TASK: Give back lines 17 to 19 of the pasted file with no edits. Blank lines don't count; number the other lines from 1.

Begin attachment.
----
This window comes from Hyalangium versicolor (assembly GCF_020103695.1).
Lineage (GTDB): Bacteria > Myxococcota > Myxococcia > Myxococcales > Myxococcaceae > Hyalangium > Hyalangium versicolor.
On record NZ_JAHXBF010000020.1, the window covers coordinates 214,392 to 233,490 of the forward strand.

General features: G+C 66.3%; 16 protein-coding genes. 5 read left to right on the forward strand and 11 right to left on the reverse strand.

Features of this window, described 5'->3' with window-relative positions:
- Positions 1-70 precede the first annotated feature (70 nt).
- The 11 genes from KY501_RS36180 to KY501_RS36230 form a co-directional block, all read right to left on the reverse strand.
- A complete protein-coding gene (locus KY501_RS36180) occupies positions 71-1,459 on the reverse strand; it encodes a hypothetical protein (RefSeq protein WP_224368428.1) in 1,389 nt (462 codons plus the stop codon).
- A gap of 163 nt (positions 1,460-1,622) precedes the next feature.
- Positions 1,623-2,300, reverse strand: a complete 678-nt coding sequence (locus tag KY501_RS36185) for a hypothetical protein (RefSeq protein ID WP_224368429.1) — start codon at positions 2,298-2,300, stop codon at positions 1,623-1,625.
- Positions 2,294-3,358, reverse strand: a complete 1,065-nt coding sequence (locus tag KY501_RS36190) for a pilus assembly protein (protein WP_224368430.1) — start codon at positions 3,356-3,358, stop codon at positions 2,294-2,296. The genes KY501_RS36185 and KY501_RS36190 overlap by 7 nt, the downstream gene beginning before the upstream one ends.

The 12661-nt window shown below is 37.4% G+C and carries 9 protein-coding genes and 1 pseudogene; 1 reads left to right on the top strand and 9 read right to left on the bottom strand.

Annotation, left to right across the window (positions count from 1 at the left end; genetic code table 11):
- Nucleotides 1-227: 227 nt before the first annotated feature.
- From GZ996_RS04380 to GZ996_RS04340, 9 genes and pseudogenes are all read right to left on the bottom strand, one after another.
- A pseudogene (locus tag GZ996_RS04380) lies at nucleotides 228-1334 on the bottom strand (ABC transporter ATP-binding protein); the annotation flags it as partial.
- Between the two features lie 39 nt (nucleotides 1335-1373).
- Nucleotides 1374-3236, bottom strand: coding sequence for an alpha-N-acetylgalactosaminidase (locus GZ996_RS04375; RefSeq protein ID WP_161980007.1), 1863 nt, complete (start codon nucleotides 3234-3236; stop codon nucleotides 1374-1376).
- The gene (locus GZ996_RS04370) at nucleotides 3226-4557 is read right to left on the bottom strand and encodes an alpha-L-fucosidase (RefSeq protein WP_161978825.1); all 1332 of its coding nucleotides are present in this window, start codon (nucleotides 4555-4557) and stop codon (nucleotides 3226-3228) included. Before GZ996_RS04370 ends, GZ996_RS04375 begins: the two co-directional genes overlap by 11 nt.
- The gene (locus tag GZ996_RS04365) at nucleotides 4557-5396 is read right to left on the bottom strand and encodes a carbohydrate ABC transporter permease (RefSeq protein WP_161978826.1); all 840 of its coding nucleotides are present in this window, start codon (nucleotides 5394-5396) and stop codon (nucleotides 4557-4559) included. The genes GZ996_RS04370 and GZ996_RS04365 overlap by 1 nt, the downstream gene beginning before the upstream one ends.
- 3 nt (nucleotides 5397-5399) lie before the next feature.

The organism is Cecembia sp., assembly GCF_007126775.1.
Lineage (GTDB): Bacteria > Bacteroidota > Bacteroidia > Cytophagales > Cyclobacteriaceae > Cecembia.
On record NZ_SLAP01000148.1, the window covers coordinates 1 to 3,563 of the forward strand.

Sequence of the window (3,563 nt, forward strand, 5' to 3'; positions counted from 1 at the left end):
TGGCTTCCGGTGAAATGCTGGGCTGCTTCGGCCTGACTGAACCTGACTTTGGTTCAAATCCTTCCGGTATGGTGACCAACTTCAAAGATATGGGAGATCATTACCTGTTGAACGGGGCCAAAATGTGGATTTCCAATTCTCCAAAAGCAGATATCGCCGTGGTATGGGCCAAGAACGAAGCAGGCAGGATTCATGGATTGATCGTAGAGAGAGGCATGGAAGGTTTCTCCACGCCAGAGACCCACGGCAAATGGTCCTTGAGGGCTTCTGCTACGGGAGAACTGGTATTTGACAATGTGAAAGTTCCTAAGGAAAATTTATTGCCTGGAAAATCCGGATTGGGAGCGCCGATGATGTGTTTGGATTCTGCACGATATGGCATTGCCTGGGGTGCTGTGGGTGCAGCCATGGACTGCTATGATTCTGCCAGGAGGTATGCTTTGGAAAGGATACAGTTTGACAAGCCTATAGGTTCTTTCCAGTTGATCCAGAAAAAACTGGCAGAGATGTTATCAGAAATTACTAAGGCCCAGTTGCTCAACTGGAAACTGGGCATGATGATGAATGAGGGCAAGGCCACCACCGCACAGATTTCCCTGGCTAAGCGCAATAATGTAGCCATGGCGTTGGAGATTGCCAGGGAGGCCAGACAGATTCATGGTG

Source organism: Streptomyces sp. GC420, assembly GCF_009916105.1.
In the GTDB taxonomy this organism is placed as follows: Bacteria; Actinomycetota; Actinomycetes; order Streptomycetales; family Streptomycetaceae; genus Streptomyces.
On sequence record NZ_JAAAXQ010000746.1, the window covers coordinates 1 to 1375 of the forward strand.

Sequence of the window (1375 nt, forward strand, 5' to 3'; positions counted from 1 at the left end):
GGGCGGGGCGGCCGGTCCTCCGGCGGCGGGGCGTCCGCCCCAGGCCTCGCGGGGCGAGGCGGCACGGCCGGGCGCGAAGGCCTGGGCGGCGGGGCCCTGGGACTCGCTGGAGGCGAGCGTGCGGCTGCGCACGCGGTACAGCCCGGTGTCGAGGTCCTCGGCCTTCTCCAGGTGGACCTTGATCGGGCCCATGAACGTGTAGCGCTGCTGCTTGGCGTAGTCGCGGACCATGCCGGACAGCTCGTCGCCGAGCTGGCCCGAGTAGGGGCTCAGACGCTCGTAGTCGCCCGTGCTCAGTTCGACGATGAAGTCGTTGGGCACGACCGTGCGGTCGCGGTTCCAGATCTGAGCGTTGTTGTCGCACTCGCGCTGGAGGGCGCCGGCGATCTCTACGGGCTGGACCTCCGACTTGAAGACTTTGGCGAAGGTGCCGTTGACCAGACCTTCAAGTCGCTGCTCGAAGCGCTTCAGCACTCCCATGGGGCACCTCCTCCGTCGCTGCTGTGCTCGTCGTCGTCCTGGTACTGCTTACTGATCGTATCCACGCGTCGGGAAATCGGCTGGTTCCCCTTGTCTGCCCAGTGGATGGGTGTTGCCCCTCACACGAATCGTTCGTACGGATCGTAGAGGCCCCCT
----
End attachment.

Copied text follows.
- Between the two features lie 39 nt (nucleotides 1335-1373).
- Nucleotides 1374-3236, bottom strand: coding sequence for an alpha-N-acetylgalactosaminidase (locus GZ996_RS04375; RefSeq protein ID WP_161980007.1), 1863 nt, complete (start codon nucleotides 3234-3236; stop codon nucleotides 1374-1376).
- The gene (locus GZ996_RS04370) at nucleotides 3226-4557 is read right to left on the bottom strand and encodes an alpha-L-fucosidase (RefSeq protein WP_161978825.1); all 1332 of its coding nucleotides are present in this window, start codon (nucleotides 4555-4557) and stop codon (nucleotides 3226-3228) included. Before GZ996_RS04370 ends, GZ996_RS04375 begins: the two co-directional genes overlap by 11 nt.